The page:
by Laura Rigell
Today was a day of rushing around, as usual, with extremes of exhaustion and excitement. Alex and I started our morning again at the YOUNGO meeting. Youth debated signing onto a position paper about intergenerational equity. It was great to get oriented to the actions planned for the day, those meetings are always too brief it seems, and have to be cut off at exactly 9 since another group needs the room.
I briefly went to a meeting of the Subsidiary Body for Scientific and Technological Advice (SBSTA) on Land Use. Unfortunately they were just discussing process, so I left to meet Camila Bustos (Brown University) and Alex to go check out the US pavilion. Many countries have an area around their delegation office with self-promotion. I grabbed coffee there and then headed to the CAN International briefing.
It began with a die-in action, in which people lay on the floor covered in white cloths, representing dead people. Others, representing the Japanese delegates, ate sushi off of the bodies, symbolizing their seemingly blaze air about emissions reductions. The CAN-Japan representative is on his fifth day of fasting. The Secretary of the Polish anti-mining coalition called ‘Development YES, Open-pit mines NO’ announced that he would begin fasting at that moment. CAN then presented the Fossil of the Day to Japan for its emissions-increase target. A CAN representative stated that, even if Japan replaced their 20 nuclear plants (which are under safety inspection following the Fukushima disaster) with their current proportions of other energy sources, they could still accomplish a cut of 17%. The CAN-Australia representative announced that this Sunday there will be over 200 coordinated actions across Australia, demanding more ambition. She emphasized that volunteer fire fighters will be participating inspired by their experiences with recent unprecedented forest fires.
Camila and I then rushed to a side event titled “Human Rights: How Lessons Learnt from the CDM can inform the design of new market mechanisms.” It began with case studies of contentious Clean Development Mechanism (CDM) projects. These initiatives are often pursued in developing countries, who can be compensated by another country for hosting an emissions-decreasing activity. The funding country receives a carbon credit toward their emissions reduction goal. Case studies included a coal-fired power plant in India and a hydroelectric dam in Panama. Both spokespeople voiced that local people, particularly indigenous people, had not been consulted in the lead-up to the projects. They demanded that CDM projects obey national environmental laws, international human rights law, and require consultation with all stakeholders. During the second half of the event, officials knowledgeable about CDM including Peer Sitansen, the current chair of the CDM executive board, joined. He and others expressed commitment to the value of CDMs, and expressed hopes for increased stakeholder consultation and safeguards similar to those included in REDD+.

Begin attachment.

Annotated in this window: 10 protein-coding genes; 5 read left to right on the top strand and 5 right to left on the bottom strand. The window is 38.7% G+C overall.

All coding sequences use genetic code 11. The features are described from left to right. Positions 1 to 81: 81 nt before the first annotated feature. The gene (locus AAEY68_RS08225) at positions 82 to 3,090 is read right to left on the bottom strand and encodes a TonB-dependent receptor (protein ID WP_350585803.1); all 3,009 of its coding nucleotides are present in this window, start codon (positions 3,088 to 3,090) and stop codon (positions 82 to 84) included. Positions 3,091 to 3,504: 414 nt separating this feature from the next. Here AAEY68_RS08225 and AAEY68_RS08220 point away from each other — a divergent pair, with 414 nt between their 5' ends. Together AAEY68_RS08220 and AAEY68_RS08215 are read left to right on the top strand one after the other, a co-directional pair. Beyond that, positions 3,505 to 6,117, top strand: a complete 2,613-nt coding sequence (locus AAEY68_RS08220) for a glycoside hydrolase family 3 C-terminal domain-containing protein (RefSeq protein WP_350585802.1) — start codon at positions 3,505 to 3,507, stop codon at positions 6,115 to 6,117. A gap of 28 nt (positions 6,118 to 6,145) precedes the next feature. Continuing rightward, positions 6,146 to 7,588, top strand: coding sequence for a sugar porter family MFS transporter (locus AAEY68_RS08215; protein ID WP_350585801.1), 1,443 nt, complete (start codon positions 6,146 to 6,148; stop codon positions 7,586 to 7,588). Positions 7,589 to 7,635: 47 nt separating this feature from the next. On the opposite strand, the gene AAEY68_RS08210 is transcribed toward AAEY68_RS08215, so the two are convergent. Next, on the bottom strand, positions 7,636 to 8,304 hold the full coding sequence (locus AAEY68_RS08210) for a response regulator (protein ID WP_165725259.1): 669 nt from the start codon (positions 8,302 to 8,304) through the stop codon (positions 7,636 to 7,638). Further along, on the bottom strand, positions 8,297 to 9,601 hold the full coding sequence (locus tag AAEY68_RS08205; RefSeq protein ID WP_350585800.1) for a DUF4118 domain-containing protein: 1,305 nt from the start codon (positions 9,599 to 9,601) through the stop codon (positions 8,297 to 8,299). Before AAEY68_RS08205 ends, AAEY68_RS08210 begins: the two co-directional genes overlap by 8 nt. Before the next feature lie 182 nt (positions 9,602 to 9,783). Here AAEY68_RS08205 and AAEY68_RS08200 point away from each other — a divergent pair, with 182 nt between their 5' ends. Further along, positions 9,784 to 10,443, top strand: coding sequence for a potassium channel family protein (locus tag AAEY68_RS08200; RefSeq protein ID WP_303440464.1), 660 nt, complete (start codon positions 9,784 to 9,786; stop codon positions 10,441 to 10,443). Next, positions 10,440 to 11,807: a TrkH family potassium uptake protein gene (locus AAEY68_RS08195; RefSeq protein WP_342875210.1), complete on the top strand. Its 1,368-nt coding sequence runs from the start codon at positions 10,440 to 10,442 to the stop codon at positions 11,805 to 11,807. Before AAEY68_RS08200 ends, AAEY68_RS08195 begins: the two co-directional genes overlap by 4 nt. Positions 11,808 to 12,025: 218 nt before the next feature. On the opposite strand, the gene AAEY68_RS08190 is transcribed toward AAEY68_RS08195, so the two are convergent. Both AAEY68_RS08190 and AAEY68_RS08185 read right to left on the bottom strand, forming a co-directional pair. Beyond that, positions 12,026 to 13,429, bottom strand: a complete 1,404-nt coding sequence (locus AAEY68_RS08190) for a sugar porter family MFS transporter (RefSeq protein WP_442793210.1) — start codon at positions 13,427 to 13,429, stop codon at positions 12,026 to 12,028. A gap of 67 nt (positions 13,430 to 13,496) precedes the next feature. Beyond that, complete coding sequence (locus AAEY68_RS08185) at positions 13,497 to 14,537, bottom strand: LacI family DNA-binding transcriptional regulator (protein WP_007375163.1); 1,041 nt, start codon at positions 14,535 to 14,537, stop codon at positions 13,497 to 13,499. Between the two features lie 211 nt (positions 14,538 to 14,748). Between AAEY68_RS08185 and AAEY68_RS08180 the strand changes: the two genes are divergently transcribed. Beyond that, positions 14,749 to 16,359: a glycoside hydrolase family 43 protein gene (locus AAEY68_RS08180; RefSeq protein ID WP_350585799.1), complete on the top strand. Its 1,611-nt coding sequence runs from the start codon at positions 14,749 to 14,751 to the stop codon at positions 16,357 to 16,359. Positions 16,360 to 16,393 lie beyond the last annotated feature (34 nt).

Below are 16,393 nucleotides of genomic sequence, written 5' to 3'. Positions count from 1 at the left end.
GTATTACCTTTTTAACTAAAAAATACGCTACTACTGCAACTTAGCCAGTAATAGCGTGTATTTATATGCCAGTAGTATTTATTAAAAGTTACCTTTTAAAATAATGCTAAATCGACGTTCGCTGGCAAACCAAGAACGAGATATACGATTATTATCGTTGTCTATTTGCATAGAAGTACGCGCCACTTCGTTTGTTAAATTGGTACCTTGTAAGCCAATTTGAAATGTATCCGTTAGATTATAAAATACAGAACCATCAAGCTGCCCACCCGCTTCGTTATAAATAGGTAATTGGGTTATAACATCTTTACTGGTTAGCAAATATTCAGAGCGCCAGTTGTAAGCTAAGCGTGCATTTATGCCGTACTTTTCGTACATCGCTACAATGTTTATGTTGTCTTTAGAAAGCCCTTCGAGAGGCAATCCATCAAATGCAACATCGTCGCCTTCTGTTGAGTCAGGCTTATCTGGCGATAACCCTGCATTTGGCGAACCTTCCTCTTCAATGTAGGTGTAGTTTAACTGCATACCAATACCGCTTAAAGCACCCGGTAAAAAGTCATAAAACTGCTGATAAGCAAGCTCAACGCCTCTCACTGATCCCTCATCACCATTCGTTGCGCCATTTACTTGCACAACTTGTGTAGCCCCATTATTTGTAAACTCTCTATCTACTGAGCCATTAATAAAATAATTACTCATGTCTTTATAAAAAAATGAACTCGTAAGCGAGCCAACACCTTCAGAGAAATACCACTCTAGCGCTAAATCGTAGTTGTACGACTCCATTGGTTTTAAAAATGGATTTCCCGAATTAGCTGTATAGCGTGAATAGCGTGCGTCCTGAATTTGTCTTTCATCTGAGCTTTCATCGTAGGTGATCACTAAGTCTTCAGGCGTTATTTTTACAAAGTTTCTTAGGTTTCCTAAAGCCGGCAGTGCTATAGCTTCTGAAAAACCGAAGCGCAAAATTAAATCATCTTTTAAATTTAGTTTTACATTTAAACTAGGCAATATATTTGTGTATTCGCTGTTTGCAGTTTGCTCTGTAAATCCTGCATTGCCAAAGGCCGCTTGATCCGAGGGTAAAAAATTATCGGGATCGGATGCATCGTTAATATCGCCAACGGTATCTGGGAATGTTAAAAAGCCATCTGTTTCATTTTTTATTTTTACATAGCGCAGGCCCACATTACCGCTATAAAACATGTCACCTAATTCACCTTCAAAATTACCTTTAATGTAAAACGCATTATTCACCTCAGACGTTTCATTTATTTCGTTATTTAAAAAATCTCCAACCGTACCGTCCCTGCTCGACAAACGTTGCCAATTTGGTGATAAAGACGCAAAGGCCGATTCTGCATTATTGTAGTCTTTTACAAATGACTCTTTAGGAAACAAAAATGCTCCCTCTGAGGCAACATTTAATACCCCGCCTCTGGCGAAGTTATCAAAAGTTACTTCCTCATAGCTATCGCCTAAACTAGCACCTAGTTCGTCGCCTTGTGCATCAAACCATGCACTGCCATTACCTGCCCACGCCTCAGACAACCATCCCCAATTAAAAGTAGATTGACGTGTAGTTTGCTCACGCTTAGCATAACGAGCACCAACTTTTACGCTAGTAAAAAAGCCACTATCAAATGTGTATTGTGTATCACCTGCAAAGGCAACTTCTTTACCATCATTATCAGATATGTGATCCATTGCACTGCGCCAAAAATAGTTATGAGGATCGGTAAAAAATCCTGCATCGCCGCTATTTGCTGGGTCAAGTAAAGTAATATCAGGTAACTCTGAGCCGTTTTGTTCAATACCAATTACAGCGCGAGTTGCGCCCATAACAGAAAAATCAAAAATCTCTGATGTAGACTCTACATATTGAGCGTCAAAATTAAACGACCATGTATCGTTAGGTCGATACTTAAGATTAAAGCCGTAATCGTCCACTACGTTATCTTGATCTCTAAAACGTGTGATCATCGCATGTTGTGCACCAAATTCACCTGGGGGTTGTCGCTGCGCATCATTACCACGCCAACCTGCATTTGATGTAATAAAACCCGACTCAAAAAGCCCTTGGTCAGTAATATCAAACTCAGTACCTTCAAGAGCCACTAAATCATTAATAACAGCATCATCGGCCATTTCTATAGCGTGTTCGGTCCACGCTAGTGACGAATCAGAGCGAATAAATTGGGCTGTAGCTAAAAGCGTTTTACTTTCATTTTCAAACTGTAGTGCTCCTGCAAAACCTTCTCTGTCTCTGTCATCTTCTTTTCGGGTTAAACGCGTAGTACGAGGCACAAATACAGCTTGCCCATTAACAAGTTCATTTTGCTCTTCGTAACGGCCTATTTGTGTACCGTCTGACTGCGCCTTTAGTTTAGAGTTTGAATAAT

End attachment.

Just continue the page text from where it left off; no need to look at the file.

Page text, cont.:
I then went to a YOUNGO meeting about the role of youth in the 2014 Climate Summit, which is being hosted by Ban Ki-moon, the current Secretary-General of the United Nations. Ahmad Alhendawi, Ban Ki-moon’s envoy on youth attended the meeting and expressed sincere interest in lifting up young leaders at that summit.
I headed from there to meet up with Carol and Alex for a bit before going to a panel on Divestment, being held by SustainUS and the UK Youth Climate Coalition. I was so energized to see how widespread divestment has become. It was encouraging to hear rational defenses from international youth for the value of divestment, as Swarthmore students started the first campaign three years ago. Now there are hundreds of such campaigns across the world. I recorded the whole panel, and plan to post it soon.
With too many worthwhile things always happening at the same time, it seems hard not to constantly rush from one to the other. I left the panel early to meet up with Carol and Alex for our meeting with Christiana Figueres, the executive secretary of the UNFCCC. It was such an honor to sit down with her, even for 20 minutes. We were lucky enough to be able to video record the interview. We will also upload that soon. I am so grateful to be able to claim Christiana as a Swarthmore alumnus.
We then sat in on the US delegation briefing before heading into downtown for dinner. After sushi at a nice restaurant, with boats floating around on actual water on the sushi bar, we headed to the youth space. The Poland Youth Climate Coalition has organized a space independent of the COP for young people to convene. We used their internet to skype into Swarthmore to touch base. It was a highlight of the day to reconnect with our base!